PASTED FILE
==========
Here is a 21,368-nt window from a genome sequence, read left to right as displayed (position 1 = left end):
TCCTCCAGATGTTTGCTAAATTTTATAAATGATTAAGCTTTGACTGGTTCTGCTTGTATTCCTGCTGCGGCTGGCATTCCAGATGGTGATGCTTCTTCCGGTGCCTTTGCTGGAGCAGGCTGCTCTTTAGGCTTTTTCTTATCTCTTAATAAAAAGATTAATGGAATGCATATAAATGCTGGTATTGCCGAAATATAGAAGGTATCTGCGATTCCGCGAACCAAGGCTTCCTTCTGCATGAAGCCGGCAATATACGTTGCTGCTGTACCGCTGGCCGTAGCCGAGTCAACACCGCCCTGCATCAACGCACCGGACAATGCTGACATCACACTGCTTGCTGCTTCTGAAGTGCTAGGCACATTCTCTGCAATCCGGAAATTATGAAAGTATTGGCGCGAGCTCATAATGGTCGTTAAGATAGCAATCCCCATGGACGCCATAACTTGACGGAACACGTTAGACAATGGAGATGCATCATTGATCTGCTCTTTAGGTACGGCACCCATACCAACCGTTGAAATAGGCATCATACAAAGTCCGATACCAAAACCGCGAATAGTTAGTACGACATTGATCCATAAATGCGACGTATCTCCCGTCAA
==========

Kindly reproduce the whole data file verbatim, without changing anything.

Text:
Here is a 21,368-nt window from a genome sequence, read left to right as displayed (position 1 = left end):
TCCTCCAGATGTTTGCTAAATTTTATAAATGATTAAGCTTTGACTGGTTCTGCTTGTATTCCTGCTGCGGCTGGCATTCCAGATGGTGATGCTTCTTCCGGTGCCTTTGCTGGAGCAGGCTGCTCTTTAGGCTTTTTCTTATCTCTTAATAAAAAGATTAATGGAATGCATATAAATGCTGGTATTGCCGAAATATAGAAGGTATCTGCGATTCCGCGAACCAAGGCTTCCTTCTGCATGAAGCCGGCAATATACGTTGCTGCTGTACCGCTGGCCGTAGCCGAGTCAACACCGCCCTGCATCAACGCACCGGACAATGCTGACATCACACTGCTTGCTGCTTCTGAAGTGCTAGGCACATTCTCTGCAATCCGGAAATTATGAAAGTATTGGCGCGAGCTCATAATGGTCGTTAAGATAGCAATCCCCATGGACGCCATAACTTGACGGAACACGTTAGACAATGGAGATGCATCATTGATCTGCTCTTTAGGTACGGCACCCATACCAACCGTTGAAATAGGCATCATACAAAGTCCGATACCAAAACCGCGAATAGTTAGTACGACATTGATCCATAAATGCGACGTATCTCCCGTCAA